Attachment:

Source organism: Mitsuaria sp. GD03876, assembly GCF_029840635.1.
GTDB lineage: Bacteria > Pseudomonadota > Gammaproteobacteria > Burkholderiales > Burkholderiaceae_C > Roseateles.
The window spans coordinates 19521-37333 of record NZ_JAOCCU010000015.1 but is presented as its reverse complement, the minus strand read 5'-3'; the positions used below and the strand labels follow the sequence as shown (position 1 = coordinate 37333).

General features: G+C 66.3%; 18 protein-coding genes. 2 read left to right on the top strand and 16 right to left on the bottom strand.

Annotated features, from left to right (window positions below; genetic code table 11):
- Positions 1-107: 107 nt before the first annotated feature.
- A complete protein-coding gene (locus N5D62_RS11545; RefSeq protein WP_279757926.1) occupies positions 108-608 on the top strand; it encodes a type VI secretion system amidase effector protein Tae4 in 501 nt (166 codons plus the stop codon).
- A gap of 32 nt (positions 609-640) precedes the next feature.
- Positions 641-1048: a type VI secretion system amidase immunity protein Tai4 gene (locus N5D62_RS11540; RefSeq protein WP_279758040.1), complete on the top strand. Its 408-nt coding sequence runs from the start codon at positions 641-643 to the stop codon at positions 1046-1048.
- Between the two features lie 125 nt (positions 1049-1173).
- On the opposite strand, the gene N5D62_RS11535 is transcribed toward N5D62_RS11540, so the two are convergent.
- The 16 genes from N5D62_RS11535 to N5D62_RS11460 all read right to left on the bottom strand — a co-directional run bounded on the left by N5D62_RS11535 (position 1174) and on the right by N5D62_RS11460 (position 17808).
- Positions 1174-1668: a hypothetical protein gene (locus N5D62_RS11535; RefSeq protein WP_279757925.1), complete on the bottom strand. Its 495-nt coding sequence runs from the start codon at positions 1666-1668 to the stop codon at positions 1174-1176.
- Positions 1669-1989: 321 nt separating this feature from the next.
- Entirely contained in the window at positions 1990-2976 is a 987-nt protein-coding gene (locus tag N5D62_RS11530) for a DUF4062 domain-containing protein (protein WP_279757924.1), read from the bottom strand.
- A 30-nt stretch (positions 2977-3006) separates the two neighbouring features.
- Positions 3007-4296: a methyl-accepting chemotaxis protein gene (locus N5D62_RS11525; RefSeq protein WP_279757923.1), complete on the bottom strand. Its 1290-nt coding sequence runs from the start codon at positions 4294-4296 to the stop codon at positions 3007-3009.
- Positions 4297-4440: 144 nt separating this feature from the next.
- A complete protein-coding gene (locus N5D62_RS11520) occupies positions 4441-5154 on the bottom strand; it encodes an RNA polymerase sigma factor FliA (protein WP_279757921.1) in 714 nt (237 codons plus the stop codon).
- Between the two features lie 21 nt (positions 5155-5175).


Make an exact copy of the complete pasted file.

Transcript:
Source organism: Mitsuaria sp. GD03876, assembly GCF_029840635.1.
GTDB lineage: Bacteria > Pseudomonadota > Gammaproteobacteria > Burkholderiales > Burkholderiaceae_C > Roseateles.
The window spans coordinates 19521-37333 of record NZ_JAOCCU010000015.1 but is presented as its reverse complement, the minus strand read 5'-3'; the positions used below and the strand labels follow the sequence as shown (position 1 = coordinate 37333).

General features: G+C 66.3%; 18 protein-coding genes. 2 read left to right on the top strand and 16 right to left on the bottom strand.

Annotated features, from left to right (window positions below; genetic code table 11):
- Positions 1-107: 107 nt before the first annotated feature.
- A complete protein-coding gene (locus N5D62_RS11545; RefSeq protein WP_279757926.1) occupies positions 108-608 on the top strand; it encodes a type VI secretion system amidase effector protein Tae4 in 501 nt (166 codons plus the stop codon).
- A gap of 32 nt (positions 609-640) precedes the next feature.
- Positions 641-1048: a type VI secretion system amidase immunity protein Tai4 gene (locus N5D62_RS11540; RefSeq protein WP_279758040.1), complete on the top strand. Its 408-nt coding sequence runs from the start codon at positions 641-643 to the stop codon at positions 1046-1048.
- Between the two features lie 125 nt (positions 1049-1173).
- On the opposite strand, the gene N5D62_RS11535 is transcribed toward N5D62_RS11540, so the two are convergent.
- The 16 genes from N5D62_RS11535 to N5D62_RS11460 all read right to left on the bottom strand — a co-directional run bounded on the left by N5D62_RS11535 (position 1174) and on the right by N5D62_RS11460 (position 17808).
- Positions 1174-1668: a hypothetical protein gene (locus N5D62_RS11535; RefSeq protein WP_279757925.1), complete on the bottom strand. Its 495-nt coding sequence runs from the start codon at positions 1666-1668 to the stop codon at positions 1174-1176.
- Positions 1669-1989: 321 nt separating this feature from the next.
- Entirely contained in the window at positions 1990-2976 is a 987-nt protein-coding gene (locus tag N5D62_RS11530) for a DUF4062 domain-containing protein (protein WP_279757924.1), read from the bottom strand.
- A 30-nt stretch (positions 2977-3006) separates the two neighbouring features.
- Positions 3007-4296: a methyl-accepting chemotaxis protein gene (locus N5D62_RS11525; RefSeq protein WP_279757923.1), complete on the bottom strand. Its 1290-nt coding sequence runs from the start codon at positions 4294-4296 to the stop codon at positions 3007-3009.
- Positions 4297-4440: 144 nt separating this feature from the next.
- A complete protein-coding gene (locus N5D62_RS11520) occupies positions 4441-5154 on the bottom strand; it encodes an RNA polymerase sigma factor FliA (protein WP_279757921.1) in 714 nt (237 codons plus the stop codon).
- Between the two features lie 21 nt (positions 5155-5175).